Danville, VA Train Wreck, Dec 1906

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Danville, VA Train Wreck, Dec 1906

Southern has Another Wreck

Two Killed And Four Injured At Danville.

Similar to the Disaster at Lawyers Which Resulted in the Death of President Spencer and Six Others. Engineer Kinney and Brakeman King Met Instant Death – Fire Followed the Collision – Flagman Mull Blamed for the Accident – Investigation.
(Special to The American.)

Danville, Va., December 8, - Following close upon the disaster at Lawyer, 57 miles from here, on Thanksgiving Day, which resulted in the death of President Samuel SPENCER, of the Southern Railway, and six other, another wreck horror on the Southern occurred in the railway yards here early this morning. Two persons met instant death, another was fatally wounded and three others were injured.

The accident happened about 4 o’clock when northbound train No. 34, a mixed passenger and Pullman train of about 10 coaches crashed into No. 82, a freight train of 30 cars, which was standing on the main line. All of the passengers escaped injury of any consequence, though all were shaken up.

The list of the dead comprised Engineer George C. KINNEY, of Thomasville, N. C., and Brakeman W. B. KING, of Danville, Va. Robert FORD, the negro fireman, sustained injuries which will no doubt result in his death.

The following is a list of the seriously injured, who were taken to the General Hospital here: O. P. MULL, of Columbin, S. C., flagman; H. M. PATTERSON, of Chatham, Va., brakeman; Robert FORD, colored, fireman, and O. O. MAILER, of Washington, postal clerk.

Fire Followed Smashup.

Both of the trains were running behind time, and the freight train, after passing the block station, three miles south of here, was detained in the yards on account of other trains. The freight had been standing on the main line for nearly an hour when No. 34 came around the curve at a rate of about 25 miles an hour. The engine plowed through the caboose of the freight, and like a giant bull hurled it over its head.

Engineer KINNEY stuck to his post and was instantly killed. Fifty yards above the scene of the accident the negro fireman, realizing what was going to happen, jumped from the locomotive and landed on the ground, unconscious.

As soon as the collision occurred fire followed. Four cars were burned up and others damaged by the flames. The fire department was called out, and after several hours had the flames under control.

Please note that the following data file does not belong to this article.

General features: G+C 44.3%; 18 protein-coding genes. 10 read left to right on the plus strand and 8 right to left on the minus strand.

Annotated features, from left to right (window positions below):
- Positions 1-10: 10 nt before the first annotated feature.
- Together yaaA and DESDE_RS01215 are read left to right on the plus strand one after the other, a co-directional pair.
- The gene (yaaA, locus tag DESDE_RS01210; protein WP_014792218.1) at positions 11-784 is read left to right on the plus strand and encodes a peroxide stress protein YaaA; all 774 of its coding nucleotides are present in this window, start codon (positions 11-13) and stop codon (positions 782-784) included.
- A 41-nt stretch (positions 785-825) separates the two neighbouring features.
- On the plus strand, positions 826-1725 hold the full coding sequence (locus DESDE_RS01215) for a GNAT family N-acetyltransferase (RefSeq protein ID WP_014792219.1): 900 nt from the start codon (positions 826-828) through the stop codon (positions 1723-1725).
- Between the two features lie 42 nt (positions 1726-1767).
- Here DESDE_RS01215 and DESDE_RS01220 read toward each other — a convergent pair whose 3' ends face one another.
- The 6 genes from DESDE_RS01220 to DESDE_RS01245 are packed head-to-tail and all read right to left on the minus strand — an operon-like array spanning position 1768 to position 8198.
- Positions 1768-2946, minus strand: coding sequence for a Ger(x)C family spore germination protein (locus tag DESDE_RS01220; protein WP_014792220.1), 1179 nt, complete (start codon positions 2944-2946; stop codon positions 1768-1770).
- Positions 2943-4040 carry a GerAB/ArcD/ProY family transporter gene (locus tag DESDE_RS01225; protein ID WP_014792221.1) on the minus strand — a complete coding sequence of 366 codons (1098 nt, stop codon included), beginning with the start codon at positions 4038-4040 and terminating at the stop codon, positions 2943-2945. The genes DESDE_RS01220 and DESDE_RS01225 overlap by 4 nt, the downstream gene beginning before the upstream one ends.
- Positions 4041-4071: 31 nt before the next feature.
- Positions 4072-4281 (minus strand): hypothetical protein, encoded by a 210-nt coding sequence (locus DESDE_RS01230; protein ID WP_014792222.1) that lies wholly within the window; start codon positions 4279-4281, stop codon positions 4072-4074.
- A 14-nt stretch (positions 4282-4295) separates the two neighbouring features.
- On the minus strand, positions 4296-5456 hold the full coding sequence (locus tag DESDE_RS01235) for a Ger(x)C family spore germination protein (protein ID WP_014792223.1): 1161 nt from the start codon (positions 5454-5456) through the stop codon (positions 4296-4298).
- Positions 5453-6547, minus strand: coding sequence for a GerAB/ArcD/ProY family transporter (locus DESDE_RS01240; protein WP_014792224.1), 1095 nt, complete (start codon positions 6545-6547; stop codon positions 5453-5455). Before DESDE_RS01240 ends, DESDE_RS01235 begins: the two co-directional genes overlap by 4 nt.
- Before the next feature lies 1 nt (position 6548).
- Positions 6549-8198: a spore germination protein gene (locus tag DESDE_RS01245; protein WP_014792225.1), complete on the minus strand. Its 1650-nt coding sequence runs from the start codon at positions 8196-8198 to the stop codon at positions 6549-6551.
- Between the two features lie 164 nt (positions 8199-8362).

Next to the engine on No. 34 was the postal car, which was demolished, and a number of the clerks in it were injured. The injured clerks left on a northbound train, and their injuries are not regarded as serious.

All Passengers Escaped.

All of the passengers in the Pullman and day coaches escaped.

The body of Engineer KINNEY was found pinned under the wrecked engine. It was not mangled, and indications showed that he had been scalded to death by the steam escaping from the boiler.

The death of W. B. KING, who was on the caboose of the wrecked freight train, was frightful. KING was learning the business of railroad brakeman, and his body was burned to a crisp. Only the body from the legs to the neck was extricated from the wreckage, and this was merely pile of ashes and coagulated blood. The head, arms, and legs were missing, and the ashes was placed in a mail bag and carried to an undertaker’s shop.

Engineer KINNEY was one of the oldest engineers on the Southern. He came from a family of railroad men. His father secured $20,000 damages from being injured in a wreck while in the employ of the company, and one of his brothers while running a train was killed. The dead man was a brother of Engineer Will A. KINNEY, who was running on No. 37 several days ago when the train crashed into the private car of President Samuel SPENCER. His escape from death was miraculous, though he stood by the throttle until the last.

Flagman Mull Blamed

The cause of the wreck is laid at the door of Flagman MULL. It seems that he had been ordered back when the train stopped, by a whistle from the engineer and by personal request made by the conductor, to place a danger signal for No. 34. MULL was so badly injured that no statement could be secured from him. The fact that he was hurt while in the caboose goes to show that he was not at the place he should have been.

The operator at a block station above Danville declares that Operator SKINELLE here gave him a clear block, though SKINELLE denies this. SKINELLE only recently came to Danville from Rangoon, where he was succeeded by MATTOX, who is held responsible for the death of President SPENCER.

Superintendent E. H. COAPINAN, of the Northern division, and ANDREWS, of the Danville division, are making an investigation. Train No. 34, which ran into the freight, is No. 33 when en route to South, and the same train to which President SPENCER’S car was attached at Lawyers.

Baltimore American, Baltimore, MD 9 Dec 1906